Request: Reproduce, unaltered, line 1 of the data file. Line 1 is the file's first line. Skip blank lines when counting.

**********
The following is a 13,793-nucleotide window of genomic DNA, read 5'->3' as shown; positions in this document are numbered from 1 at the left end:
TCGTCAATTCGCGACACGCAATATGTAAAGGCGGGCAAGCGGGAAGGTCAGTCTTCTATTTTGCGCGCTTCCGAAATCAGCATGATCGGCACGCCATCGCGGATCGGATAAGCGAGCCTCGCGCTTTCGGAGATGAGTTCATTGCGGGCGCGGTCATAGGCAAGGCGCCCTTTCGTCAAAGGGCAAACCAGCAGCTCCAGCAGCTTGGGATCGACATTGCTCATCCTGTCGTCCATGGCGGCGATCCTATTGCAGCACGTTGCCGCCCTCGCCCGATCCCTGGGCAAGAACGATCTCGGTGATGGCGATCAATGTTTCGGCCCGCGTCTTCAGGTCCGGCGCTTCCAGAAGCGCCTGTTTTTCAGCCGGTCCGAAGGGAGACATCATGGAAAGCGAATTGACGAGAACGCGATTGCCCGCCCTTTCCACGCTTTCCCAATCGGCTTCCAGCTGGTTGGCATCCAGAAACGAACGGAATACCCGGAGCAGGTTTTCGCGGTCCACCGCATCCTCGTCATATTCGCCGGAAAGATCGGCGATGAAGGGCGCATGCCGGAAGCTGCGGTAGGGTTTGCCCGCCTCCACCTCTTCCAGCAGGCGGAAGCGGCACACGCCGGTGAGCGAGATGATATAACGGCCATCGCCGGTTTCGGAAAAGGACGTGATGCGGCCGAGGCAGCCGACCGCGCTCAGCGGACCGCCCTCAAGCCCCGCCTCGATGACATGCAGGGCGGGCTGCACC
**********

The following is a 13,793-nucleotide window of genomic DNA, read 5'->3' as shown; positions in this document are numbered from 1 at the left end: